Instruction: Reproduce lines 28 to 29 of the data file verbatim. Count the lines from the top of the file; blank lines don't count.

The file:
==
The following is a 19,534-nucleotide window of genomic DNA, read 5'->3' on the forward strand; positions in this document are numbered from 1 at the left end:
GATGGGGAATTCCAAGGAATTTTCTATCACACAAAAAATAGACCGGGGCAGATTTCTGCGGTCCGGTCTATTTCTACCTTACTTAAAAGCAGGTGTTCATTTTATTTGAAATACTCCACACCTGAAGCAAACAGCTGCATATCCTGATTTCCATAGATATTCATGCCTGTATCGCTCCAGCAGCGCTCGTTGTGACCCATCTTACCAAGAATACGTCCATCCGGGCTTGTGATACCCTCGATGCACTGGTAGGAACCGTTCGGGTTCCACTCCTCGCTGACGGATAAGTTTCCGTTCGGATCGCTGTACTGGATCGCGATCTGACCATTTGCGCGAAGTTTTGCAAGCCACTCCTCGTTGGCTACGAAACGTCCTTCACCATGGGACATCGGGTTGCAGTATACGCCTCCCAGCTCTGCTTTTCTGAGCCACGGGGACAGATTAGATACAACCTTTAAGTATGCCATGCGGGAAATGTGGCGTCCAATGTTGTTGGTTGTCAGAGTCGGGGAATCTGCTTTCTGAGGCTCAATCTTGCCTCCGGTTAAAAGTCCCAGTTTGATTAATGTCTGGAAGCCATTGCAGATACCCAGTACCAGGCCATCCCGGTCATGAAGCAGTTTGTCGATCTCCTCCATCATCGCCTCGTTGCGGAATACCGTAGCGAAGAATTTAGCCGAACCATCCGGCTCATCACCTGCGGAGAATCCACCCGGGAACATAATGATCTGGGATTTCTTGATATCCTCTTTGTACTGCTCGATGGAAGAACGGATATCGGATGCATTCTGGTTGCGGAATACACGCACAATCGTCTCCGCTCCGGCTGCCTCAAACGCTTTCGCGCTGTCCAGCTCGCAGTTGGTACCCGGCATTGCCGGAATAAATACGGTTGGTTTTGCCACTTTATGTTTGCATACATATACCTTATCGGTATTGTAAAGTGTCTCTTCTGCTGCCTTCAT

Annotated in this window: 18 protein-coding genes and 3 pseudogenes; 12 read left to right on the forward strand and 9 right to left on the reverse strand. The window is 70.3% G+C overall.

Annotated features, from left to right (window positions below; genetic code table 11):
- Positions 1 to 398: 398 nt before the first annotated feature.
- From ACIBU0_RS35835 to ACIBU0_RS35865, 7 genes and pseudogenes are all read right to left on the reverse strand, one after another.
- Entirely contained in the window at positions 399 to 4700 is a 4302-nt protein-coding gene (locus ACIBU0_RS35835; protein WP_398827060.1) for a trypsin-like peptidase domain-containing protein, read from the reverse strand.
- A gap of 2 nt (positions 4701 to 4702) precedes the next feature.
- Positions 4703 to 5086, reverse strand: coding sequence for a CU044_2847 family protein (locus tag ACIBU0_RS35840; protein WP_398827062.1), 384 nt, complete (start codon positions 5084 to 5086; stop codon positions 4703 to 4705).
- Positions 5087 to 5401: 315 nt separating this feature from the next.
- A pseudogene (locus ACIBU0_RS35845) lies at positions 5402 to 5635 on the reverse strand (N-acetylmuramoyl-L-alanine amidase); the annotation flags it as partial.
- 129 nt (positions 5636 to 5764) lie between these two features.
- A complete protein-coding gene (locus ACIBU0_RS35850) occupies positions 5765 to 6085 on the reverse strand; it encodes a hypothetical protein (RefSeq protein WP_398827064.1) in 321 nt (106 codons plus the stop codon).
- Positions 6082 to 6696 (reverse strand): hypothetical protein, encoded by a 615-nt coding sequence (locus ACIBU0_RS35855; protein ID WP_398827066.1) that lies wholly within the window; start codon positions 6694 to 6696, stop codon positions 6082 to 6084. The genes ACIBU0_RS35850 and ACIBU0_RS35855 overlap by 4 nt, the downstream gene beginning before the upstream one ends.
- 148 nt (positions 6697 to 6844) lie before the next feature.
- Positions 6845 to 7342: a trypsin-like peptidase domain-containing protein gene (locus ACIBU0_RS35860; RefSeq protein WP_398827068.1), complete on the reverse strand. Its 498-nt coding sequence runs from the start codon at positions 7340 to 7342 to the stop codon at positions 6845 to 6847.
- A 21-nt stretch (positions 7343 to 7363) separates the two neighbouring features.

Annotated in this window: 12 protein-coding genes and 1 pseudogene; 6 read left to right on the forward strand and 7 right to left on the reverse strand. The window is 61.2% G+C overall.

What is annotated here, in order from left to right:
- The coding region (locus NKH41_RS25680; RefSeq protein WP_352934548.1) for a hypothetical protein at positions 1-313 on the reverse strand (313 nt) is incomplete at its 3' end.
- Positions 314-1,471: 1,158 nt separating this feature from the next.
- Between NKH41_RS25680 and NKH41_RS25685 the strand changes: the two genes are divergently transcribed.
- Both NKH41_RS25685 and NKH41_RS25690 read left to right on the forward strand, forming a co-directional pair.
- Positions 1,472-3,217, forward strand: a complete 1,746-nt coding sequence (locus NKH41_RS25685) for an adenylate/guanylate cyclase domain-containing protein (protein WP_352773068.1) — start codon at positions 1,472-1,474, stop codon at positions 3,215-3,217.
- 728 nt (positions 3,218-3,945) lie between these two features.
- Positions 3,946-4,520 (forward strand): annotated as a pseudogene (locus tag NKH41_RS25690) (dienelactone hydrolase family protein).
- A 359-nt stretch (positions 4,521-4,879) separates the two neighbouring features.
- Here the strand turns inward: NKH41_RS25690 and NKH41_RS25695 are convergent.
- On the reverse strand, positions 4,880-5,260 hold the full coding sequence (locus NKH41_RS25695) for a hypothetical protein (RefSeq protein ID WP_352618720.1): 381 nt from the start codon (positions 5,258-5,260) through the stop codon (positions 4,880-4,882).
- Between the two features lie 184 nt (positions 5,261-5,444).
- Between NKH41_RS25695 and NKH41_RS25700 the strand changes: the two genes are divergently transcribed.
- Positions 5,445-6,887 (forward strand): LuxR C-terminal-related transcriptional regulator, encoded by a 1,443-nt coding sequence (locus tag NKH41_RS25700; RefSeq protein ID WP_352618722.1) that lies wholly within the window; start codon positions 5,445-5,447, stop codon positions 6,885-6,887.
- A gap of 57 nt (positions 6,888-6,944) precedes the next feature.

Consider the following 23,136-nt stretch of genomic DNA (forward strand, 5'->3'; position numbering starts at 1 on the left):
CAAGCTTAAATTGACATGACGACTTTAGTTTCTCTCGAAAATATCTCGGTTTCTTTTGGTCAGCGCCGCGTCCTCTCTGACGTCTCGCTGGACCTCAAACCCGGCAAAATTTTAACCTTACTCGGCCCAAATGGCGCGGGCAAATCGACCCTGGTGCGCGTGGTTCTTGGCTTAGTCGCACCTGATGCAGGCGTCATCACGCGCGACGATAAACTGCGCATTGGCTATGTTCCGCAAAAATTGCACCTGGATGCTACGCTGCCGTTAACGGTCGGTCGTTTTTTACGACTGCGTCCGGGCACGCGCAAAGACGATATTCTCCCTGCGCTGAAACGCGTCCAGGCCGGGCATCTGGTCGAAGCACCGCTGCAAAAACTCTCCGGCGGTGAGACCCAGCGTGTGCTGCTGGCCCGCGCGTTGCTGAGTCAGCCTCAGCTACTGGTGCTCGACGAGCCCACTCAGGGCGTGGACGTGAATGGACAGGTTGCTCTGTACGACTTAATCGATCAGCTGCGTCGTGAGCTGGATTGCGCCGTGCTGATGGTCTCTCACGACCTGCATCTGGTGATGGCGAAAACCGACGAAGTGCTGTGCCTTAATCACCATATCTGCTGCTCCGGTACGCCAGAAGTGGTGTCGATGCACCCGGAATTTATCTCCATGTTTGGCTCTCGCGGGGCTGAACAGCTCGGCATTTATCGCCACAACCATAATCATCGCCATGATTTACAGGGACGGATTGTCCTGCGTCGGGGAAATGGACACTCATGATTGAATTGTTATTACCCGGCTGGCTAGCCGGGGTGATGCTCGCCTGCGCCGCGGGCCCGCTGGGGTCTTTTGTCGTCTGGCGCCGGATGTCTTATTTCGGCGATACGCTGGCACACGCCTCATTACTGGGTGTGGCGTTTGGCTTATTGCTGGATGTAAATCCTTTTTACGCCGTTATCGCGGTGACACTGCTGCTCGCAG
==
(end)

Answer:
- Here the strand turns inward: NKH41_RS25690 and NKH41_RS25695 are convergent.
- On the reverse strand, positions 4,880-5,260 hold the full coding sequence (locus NKH41_RS25695) for a hypothetical protein (RefSeq protein ID WP_352618720.1): 381 nt from the start codon (positions 5,258-5,260) through the stop codon (positions 4,880-4,882).